Ted Simons: That charge along with the idea that the liberal media, and apparently, that includes just about everyone, is out to get Tom Horne.
Bob Christie: They sure are. I had an interview with him a couple of weeks ago when the Yavapai county attorney reinstated the coordination complaint and in the middle of the interview and I'm known to be a tough questioner, he stopped and said you remember the liberal media and I kind of went, it's not about me Tom, it's about you, let's get back on track. So that will resonate with voters who are his base though. I mean if he comes out and says that don't believe any of this stuff, it's the liberal media painting me as a bad person, don't believe them, believe me.
Ted Simons: Okay, with that in mind you talked about his base and you talked about election potential here, this new poll by Magellan Strategies and auto dial survey, this is likely Republican voters here, with the auto dial, take it for what it's worth here, only 26% of Republicans likely to vote in the primary, would vote for Tom Horne today, 43% for Brnovich and at least half of those folks who are voting for Brnovich don't even know who he is.
Jeremy Duda: Yeah, some of those numbers wouldn't surprise me, and it certainly wouldn't surprise me if Brnovich is up on Horne now, especially after the last five or six weeks that he's had. I know this poll in particular and the group that put this poll out, they put one out a few weeks ago as well, a lot of skepticism about that, it was put out by a pro-Doug Ducey independent expenditure group and it magically showed him in its first poll jumping from like 9% to more than double the support of any other candidate. Be that as it may, I think some of those A.G. numbers could be a little telling, even if they're kind of off. You know the first poll a few weeks ago showed pretty much a neck and neck race, and now it shows Brnovich with a big lead, even though nobody knows who he is. But it also showed that most of the response, I think 95% did know who Tom Horne was.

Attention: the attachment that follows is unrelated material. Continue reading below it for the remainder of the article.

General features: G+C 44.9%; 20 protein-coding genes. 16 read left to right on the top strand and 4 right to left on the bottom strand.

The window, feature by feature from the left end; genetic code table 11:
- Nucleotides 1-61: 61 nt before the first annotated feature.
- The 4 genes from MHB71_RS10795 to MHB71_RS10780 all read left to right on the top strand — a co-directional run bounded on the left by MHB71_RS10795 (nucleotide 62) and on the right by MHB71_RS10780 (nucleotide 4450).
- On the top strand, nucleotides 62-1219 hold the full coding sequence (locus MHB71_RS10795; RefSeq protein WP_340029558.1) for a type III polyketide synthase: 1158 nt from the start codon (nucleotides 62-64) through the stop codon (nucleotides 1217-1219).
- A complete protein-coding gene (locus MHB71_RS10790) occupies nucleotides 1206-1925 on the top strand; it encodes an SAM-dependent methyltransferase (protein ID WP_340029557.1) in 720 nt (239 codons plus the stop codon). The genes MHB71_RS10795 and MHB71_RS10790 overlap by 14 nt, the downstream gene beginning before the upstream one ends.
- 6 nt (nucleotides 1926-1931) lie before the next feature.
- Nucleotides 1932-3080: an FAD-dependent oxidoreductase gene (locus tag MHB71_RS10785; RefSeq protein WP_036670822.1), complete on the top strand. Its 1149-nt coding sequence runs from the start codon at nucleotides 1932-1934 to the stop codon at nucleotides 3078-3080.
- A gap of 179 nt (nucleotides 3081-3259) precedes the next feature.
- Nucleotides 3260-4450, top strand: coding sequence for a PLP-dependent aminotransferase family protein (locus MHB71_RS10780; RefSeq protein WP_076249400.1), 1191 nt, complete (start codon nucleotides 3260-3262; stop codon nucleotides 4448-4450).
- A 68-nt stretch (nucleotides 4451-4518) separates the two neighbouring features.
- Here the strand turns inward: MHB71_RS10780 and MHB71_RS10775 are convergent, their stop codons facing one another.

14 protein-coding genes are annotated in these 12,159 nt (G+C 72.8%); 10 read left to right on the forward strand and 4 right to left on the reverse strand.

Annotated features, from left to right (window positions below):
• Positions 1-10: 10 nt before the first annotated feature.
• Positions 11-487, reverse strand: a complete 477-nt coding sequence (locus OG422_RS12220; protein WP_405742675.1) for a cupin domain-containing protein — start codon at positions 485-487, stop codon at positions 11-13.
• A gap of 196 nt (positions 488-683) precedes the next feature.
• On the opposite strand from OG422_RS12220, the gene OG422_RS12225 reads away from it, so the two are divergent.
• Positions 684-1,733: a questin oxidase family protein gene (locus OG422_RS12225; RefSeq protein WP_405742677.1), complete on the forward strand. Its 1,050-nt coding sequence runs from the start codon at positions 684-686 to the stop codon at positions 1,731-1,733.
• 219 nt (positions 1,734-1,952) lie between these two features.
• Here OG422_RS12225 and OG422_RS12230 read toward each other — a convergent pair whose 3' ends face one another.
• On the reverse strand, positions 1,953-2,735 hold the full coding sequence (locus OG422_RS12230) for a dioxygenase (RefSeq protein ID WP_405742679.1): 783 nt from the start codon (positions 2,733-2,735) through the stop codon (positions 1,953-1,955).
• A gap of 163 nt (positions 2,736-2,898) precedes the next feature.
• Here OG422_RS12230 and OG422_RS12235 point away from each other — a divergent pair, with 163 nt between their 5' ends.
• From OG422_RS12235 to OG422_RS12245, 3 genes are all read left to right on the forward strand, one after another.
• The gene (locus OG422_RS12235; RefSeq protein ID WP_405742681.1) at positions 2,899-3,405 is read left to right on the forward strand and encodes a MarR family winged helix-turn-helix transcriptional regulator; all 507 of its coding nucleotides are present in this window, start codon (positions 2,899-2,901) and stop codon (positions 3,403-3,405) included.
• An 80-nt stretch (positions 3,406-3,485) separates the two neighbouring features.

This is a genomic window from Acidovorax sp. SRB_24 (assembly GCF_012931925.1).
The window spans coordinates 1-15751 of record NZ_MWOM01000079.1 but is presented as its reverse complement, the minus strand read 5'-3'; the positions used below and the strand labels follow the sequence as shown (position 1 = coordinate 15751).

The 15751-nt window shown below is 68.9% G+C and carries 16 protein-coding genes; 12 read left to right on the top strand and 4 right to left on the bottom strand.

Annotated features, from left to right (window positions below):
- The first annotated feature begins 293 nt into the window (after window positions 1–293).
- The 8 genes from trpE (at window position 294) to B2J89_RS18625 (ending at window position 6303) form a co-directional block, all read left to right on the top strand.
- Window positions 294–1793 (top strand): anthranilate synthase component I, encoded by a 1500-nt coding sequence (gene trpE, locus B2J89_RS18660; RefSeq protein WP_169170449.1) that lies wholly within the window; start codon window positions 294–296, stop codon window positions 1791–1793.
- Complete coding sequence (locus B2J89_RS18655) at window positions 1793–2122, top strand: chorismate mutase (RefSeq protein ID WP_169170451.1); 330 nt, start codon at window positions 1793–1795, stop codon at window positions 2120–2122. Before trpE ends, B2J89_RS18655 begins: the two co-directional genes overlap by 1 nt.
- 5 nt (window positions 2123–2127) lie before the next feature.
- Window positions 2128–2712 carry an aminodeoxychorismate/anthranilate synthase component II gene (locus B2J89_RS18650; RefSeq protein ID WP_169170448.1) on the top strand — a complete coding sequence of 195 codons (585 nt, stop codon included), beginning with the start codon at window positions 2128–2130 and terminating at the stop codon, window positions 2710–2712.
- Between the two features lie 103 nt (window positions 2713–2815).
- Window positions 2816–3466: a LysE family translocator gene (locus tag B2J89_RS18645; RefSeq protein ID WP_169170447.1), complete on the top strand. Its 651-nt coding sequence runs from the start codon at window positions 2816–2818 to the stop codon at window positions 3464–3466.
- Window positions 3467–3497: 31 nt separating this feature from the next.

Mike Sunnucks: I think historically the media and the insiders in town have underestimated Tom Horne. He's been a good campaigner. He beat Andy Thomas in that tough primary, he beat Rotellini last time. He has a pretty good name I.D. and he's Attorney General so all these stories that we talk about, there's consumer fraud, lawsuits, and settlements, but he's putting press releases out that are on TV, Tom Horne's doing his job as the state's prosecutor, and Mark Brnovich has real low name I.D. Maybe not a lot of money to get his name out there, and you know for us folks, us insiders as a tipping point are voters are going to get tired of that? But maybe voters will say hey I know Tom Horne, I know that name, I don't know this other guy, I'm going to stick with him, at least in the primary.
Ted Simons: All right, let's get to this back of this strategy. A lot of folks have questions regarding it, it could be Ducey-centric. Amazingly enough, among likely Republican primary voters Doug Ducey gets 28%, 12% more than the runner up Scott Smith, Christine Jones at 12%, Ken Bennett at 12% and 23% still undecided. What, do we take anything at all?